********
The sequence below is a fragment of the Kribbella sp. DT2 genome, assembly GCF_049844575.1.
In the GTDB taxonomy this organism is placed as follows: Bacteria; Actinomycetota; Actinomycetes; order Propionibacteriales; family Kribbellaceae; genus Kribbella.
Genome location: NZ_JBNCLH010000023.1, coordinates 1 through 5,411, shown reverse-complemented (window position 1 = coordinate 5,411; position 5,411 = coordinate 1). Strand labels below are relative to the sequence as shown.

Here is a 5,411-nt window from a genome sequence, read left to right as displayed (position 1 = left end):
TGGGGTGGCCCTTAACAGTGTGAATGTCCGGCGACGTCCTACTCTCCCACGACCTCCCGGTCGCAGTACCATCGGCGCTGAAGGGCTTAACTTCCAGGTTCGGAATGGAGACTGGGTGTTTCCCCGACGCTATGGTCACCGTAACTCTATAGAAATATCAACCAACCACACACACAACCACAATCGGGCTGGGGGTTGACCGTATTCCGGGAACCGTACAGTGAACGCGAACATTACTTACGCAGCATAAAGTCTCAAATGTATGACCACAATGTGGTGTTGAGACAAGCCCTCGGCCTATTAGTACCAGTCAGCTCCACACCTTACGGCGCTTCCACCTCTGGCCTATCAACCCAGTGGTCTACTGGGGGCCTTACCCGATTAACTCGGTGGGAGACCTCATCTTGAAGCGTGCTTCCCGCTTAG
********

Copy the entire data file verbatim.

The sequence below is a fragment of the Kribbella sp. DT2 genome, assembly GCF_049844575.1.
In the GTDB taxonomy this organism is placed as follows: Bacteria; Actinomycetota; Actinomycetes; order Propionibacteriales; family Kribbellaceae; genus Kribbella.
Genome location: NZ_JBNCLH010000023.1, coordinates 1 through 5,411, shown reverse-complemented (window position 1 = coordinate 5,411; position 5,411 = coordinate 1). Strand labels below are relative to the sequence as shown.

Here is a 5,411-nt window from a genome sequence, read left to right as displayed (position 1 = left end):
TGGGGTGGCCCTTAACAGTGTGAATGTCCGGCGACGTCCTACTCTCCCACGACCTCCCGGTCGCAGTACCATCGGCGCTGAAGGGCTTAACTTCCAGGTTCGGAATGGAGACTGGGTGTTTCCCCGACGCTATGGTCACCGTAACTCTATAGAAATATCAACCAACCACACACACAACCACAATCGGGCTGGGGGTTGACCGTATTCCGGGAACCGTACAGTGAACGCGAACATTACTTACGCAGCATAAAGTCTCAAATGTATGACCACAATGTGGTGTTGAGACAAGCCCTCGGCCTATTAGTACCAGTCAGCTCCACACCTTACGGCGCTTCCACCTCTGGCCTATCAACCCAGTGGTCTACTGGGGGCCTTACCCGATTAACTCGGTGGGAGACCTCATCTTGAAGCGTGCTTCCCGCTTAG